The second and third challenges from Republican-led states to the Biden administration’s vaccine mandate for health-care workers are strategic plays to maximize the chances that a federal appeals court blocks the rule, legal observers said.
Republican-led states are pushing back against President
The two lawsuits against the health-worker rule make similar claims to the first that the vaccine mandate will worsen health-care staffing shortages. If enough workers leave their jobs rather than get the jab, the states claim, the mandate could jeopardize access to care, particularly in rural communities.
The second suit was filed on behalf of 12 states with Republican attorneys general in federal court in Louisiana. Texas filed the third federal suit. The Fifth Circuit, which would hear appeals of both lawsuits, has 19 judges appointed by Republican presidents out of 26 active or senior judges.
“It’s a tactical decision,” said Frank Morris Jr., a member of Epstein Becker & Green. The strategy is to get the Fifth Circuit to view the health-worker rule “in the same light and hopefully get the same result” as the OSHA rule, Morris said.
Florida suffered a quick denial after filing a fourth lawsuit requesting a temporary restraining order or injunction. A district court judge argued that the state hasn’t proven irreparable harm. If appealed, the decision would be heard by the Eleventh Circuit, which has 12 judges appointed by Republican presidents out of 20 active or senior judges.
The first lawsuit was filed by 10 states, nine of which have Republican attorneys general, in federal court in Missouri. An appeal would land in the Eighth Circuit, which has just one active or senior status judge appointed by a Democrat out of 14.
Health-care facilities must have a fully vaccinated workforce by Jan. 4, 2022, under the CMS’ mandate that the states are contesting. The CMS mandate does not include a testing option like the OSHA rule and has been predicted to be on firmer legal ground.
The number of workers who will actually leave the field won’t be clear until the deadline for vaccination has passed. About 30% of health-care workers in over 2,000 hospitals were unvaccinated as of mid-September, according to an analysis from the Centers for Disease Control and Prevention.
The CMS has argued that the mandate will have a positive impact on staffing since employees will use less sick leave and any job openings could attract new workers into the industry.
Health-care facilities shouldn’t hold their breath on the rule being blocked or altered. The penalty for noncompliance is termination from Medicare and Medicaid programs, and “gambling on your main source of revenue” is “a very dangerous game to play,” said Kristin Ahr, a partner at Nelson Mullins Riley & Scarborough LLP who practices employment litigation.
The lawsuits claim the CMS violated the Administrative Procedure Act and the Social Security Act by not giving impacted facilities the chance to comment on the rule before it took effect. The rule went through an expedited rulemaking process due to the public health emergency and took effect as soon as it was released.
The CMS is soliciting comments now that the rule is out, but the end of the comment period coincides with the deadline for vaccination, so there’s “very little opportunity for commenters to provide meaningful comment back to CMS that would have any effect on implementation,”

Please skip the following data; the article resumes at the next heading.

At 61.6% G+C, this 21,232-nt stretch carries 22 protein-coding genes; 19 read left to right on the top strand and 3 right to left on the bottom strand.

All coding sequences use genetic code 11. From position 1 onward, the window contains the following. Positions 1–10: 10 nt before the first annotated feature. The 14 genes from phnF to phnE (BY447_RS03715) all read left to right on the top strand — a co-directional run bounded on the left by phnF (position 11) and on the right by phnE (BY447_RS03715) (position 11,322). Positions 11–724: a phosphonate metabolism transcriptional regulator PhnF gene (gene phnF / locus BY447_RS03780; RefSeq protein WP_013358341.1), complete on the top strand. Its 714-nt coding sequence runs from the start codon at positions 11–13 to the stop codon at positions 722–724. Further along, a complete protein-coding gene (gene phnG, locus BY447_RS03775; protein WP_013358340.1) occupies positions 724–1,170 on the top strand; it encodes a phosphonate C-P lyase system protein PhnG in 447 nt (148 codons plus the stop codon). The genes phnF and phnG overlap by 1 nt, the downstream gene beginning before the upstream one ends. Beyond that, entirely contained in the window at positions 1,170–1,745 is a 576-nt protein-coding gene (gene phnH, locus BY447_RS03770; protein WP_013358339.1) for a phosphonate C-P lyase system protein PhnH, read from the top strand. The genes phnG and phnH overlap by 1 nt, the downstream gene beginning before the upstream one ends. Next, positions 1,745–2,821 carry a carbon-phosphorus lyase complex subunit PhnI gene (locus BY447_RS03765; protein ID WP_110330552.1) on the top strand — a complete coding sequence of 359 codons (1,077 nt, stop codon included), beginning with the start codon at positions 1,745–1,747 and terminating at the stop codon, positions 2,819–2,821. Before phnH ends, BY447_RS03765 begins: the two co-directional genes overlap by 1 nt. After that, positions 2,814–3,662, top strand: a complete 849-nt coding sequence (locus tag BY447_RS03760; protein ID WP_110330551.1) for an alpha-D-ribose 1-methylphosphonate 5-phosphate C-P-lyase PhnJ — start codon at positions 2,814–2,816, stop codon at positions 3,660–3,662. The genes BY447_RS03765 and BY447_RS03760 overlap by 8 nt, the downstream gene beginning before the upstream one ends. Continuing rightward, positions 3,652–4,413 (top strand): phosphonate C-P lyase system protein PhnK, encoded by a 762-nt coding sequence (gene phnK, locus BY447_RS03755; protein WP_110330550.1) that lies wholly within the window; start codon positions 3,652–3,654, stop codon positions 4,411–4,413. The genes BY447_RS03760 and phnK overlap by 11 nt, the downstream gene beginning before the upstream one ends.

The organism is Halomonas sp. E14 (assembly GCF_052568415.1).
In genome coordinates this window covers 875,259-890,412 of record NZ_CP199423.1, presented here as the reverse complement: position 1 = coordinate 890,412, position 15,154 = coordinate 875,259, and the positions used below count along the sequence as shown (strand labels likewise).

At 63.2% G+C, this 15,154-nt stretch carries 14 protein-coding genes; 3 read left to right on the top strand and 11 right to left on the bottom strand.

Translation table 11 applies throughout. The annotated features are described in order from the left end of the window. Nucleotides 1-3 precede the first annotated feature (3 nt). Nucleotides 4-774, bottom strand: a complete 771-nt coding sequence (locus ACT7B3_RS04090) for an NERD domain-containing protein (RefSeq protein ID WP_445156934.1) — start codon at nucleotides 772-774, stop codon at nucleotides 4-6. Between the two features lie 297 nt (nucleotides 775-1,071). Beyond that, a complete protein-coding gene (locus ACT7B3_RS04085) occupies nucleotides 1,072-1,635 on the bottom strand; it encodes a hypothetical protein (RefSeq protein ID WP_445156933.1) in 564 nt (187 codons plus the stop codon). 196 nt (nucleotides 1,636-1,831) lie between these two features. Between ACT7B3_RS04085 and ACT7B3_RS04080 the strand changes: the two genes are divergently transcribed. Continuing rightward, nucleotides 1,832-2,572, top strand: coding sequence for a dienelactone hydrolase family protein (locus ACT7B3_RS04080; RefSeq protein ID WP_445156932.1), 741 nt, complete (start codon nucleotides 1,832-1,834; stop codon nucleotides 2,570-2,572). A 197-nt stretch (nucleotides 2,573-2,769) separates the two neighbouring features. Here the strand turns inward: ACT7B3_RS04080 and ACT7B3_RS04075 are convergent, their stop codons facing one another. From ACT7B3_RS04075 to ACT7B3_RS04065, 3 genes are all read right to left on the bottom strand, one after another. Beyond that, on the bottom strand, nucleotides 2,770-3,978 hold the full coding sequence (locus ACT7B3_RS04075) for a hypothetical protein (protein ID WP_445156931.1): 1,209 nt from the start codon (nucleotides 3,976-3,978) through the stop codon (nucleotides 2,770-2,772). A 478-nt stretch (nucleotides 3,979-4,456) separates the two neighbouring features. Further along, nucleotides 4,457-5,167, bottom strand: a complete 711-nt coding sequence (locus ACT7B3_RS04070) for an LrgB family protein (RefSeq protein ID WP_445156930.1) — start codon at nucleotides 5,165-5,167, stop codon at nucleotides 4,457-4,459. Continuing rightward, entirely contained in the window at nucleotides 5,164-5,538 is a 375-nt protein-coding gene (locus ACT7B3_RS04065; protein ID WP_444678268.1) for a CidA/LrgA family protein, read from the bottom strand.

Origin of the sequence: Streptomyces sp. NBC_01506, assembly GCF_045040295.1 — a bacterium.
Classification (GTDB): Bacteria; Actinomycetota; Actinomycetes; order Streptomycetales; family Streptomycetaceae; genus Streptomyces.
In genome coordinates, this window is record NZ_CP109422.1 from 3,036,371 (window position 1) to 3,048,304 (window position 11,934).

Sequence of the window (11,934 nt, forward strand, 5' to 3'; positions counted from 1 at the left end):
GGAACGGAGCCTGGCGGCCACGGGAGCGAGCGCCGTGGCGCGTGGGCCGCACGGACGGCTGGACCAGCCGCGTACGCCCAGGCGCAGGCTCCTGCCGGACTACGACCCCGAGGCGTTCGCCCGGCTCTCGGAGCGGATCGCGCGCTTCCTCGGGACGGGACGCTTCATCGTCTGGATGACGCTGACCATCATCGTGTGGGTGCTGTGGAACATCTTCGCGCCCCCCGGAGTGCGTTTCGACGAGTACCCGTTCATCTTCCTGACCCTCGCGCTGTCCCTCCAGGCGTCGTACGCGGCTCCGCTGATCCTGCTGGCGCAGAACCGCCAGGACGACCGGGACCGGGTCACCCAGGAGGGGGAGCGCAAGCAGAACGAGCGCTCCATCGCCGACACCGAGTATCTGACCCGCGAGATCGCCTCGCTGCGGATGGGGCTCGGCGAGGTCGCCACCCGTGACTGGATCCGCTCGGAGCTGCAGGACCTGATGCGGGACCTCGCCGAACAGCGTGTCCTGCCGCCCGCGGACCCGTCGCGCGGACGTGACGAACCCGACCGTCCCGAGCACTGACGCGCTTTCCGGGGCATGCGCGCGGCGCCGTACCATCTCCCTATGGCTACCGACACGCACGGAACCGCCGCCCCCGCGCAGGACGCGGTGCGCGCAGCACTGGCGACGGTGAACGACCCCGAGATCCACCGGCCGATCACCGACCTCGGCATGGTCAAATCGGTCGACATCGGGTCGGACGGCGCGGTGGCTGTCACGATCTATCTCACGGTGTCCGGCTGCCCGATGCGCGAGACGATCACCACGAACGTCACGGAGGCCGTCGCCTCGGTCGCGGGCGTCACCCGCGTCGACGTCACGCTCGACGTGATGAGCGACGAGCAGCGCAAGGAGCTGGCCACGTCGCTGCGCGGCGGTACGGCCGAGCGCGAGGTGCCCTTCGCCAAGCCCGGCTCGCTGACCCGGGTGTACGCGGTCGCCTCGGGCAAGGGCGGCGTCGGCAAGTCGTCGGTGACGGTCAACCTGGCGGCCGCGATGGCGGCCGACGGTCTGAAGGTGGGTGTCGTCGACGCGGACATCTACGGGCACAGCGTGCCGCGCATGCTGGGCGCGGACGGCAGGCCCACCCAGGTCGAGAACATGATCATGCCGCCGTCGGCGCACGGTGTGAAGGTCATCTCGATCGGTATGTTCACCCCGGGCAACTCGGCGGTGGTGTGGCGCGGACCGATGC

The lawsuits also allege the CMS does not have the statutory authority to “impose a broad vaccine mandate that Congress has not authorized,” the Missouri complaint said.
The fact that the CMS has never mandated a vaccination before is not enough to show that the CMS exceeded its authority, Morris said. “Although this is a serious and far-reaching rule, and is, essentially, unprecedented, that alone doesn’t make it impermissible,” Morris said.
It’s quite clear that federally administered programs can choose the terms of participation for facilities they fund, so “I’d expect that ultimately this rule is upheld,” said Colin McCarthy, counsel at McGuireWoods.
A judge could perhaps view the Administrative Procedure Act arguments as “more persuasive than the statutory arguments,” Kenny said. If a court did decide the CMS is in violation of the APA, the CMS would likely have to shift the deadlines, receive comments, “and, in all likelihood, adopt the exact same policy that it’s issuing now,” Kenny said.
Whether the lawsuits have shown harm could be “questionable,” said Katie Ervin Carlson, a senior attorney at Dorsey & Whitney LLP. It’s still unclear whether vaccine mandates lead to mass resignations, and plenty of facilities and states have already implemented their own mandates and seen a minute impact on staffing, she said.
The staffing claims seem “speculative at this point,” McCarthy said.
Facilities need to ramp up their efforts to comply with the rule regardless of the legal battles. “Stays can be lifted, and unprepared employers could find themselves in a real bind if they are not prepared to comply at a moment’s notice,” Carlson said.
The CMS has said it will provide facilities more guidance on how to handle medical and religious exemptions, said Yvette Gatling, shareholder at Littler Mendelson PC. Employers need a process for tracking them in the meantime.
There are also still gray areas for facilities in states like Texas that prohibit vaccine mandates, and “there’s a pretty good likelihood” that states could penalize providers who fire or threaten to fire their staff, Kenny said. This will most likely prompt legal challenges against state rules from providers.
Until the CMS and the courts give providers more clarity, “I certainly wouldn’t terminate anyone,” Morris said.
—With assistance from Jasmine Han